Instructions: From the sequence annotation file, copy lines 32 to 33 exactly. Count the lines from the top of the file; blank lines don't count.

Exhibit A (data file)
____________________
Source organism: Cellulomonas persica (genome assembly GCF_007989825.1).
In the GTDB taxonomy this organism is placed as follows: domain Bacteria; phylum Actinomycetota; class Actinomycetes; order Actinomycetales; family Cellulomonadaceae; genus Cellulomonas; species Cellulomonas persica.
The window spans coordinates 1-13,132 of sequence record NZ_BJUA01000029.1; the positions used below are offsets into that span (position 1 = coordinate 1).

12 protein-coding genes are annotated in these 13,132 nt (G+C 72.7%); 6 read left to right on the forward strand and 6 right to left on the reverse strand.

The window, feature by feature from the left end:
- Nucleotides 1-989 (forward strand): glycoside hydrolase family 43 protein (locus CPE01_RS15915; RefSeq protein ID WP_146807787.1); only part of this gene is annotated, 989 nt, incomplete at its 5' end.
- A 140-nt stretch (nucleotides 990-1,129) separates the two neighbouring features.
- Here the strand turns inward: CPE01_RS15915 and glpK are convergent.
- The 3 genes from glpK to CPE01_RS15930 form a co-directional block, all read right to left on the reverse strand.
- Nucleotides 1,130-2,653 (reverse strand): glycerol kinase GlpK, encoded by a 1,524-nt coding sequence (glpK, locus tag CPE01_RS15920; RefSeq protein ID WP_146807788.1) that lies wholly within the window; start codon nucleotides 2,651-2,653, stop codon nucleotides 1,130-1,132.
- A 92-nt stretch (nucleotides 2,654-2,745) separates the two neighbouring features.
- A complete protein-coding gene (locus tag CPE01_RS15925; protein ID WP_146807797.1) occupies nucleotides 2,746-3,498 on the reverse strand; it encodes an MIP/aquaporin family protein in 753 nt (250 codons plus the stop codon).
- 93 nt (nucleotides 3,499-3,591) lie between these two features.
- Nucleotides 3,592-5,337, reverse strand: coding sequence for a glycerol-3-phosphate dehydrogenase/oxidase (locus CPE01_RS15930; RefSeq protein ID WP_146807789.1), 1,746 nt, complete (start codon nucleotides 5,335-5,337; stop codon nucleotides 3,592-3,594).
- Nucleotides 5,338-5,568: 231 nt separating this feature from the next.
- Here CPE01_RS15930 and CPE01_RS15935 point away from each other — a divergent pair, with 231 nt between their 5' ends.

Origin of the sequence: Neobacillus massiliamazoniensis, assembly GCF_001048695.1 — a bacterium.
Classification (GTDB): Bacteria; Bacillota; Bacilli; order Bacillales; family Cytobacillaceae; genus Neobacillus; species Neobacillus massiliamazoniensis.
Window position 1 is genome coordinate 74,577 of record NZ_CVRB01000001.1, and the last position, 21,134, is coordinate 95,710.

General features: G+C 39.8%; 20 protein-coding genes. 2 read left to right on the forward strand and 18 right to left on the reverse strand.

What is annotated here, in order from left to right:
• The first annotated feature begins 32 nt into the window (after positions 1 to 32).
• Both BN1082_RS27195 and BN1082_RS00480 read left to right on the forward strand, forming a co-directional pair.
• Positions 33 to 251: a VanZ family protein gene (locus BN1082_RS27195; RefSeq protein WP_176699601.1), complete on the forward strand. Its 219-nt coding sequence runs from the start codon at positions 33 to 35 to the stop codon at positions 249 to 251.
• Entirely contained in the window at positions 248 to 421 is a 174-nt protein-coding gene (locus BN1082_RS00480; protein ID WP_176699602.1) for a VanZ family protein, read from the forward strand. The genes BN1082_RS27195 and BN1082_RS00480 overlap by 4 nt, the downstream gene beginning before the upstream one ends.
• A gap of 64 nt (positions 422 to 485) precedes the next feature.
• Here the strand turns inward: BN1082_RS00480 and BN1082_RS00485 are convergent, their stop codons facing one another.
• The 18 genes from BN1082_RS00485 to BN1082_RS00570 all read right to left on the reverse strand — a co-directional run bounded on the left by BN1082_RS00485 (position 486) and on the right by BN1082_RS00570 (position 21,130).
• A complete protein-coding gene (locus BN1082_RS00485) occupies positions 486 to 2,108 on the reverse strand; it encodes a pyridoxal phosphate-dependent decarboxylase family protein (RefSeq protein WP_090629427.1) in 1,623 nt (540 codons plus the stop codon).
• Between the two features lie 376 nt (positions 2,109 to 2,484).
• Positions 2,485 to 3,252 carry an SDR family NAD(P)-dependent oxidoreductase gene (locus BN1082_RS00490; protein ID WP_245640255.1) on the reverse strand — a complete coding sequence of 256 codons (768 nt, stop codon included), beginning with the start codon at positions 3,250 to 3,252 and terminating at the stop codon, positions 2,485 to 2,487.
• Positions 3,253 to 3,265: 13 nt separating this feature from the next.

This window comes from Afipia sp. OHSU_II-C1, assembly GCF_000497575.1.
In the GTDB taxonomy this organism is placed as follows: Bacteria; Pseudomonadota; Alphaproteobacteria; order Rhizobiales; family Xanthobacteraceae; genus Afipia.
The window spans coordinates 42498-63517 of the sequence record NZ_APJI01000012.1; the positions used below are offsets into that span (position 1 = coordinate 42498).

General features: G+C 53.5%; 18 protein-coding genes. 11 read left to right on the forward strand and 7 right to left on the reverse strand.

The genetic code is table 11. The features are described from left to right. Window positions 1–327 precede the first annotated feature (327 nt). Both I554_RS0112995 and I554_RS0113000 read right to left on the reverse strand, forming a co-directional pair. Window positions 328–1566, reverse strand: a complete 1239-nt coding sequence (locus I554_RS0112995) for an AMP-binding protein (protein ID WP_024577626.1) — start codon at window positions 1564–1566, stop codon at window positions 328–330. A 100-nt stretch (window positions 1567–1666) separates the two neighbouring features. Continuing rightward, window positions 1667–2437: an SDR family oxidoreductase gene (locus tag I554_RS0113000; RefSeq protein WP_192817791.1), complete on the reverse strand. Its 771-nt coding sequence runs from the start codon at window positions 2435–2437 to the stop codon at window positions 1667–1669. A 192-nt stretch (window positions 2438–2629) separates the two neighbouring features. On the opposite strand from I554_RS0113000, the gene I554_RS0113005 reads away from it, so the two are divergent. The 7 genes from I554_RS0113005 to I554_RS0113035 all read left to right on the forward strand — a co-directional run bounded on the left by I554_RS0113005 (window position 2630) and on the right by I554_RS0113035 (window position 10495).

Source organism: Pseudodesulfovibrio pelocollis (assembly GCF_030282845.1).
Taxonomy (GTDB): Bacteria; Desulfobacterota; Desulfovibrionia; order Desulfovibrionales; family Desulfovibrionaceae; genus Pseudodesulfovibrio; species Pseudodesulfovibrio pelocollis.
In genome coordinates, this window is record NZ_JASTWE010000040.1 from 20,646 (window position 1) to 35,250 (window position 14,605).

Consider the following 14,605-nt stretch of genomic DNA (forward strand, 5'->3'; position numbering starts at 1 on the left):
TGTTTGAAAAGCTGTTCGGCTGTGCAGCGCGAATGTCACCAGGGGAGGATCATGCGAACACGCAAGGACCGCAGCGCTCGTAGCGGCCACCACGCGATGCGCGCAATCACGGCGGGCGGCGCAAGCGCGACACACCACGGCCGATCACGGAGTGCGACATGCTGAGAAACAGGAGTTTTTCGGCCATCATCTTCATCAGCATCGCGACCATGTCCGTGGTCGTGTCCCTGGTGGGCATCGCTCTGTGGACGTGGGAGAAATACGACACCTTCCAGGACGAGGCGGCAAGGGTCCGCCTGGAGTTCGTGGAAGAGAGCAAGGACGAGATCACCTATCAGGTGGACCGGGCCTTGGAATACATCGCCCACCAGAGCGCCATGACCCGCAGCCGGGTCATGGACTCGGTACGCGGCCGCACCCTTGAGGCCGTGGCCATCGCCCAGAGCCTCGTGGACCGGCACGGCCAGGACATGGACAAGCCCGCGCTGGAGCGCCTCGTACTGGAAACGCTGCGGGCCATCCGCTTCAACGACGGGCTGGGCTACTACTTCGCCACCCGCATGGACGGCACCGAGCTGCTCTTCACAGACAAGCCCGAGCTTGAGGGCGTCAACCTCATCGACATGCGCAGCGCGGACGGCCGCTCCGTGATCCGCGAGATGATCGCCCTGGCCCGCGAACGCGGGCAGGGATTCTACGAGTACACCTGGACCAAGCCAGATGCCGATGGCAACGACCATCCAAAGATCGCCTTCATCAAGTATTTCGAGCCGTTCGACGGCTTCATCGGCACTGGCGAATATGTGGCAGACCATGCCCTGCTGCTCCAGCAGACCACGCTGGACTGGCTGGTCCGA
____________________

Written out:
• Positions 3,253 to 3,265: 13 nt separating this feature from the next.

This window comes from Afipia sp. OHSU_II-C1, assembly GCF_000497575.1.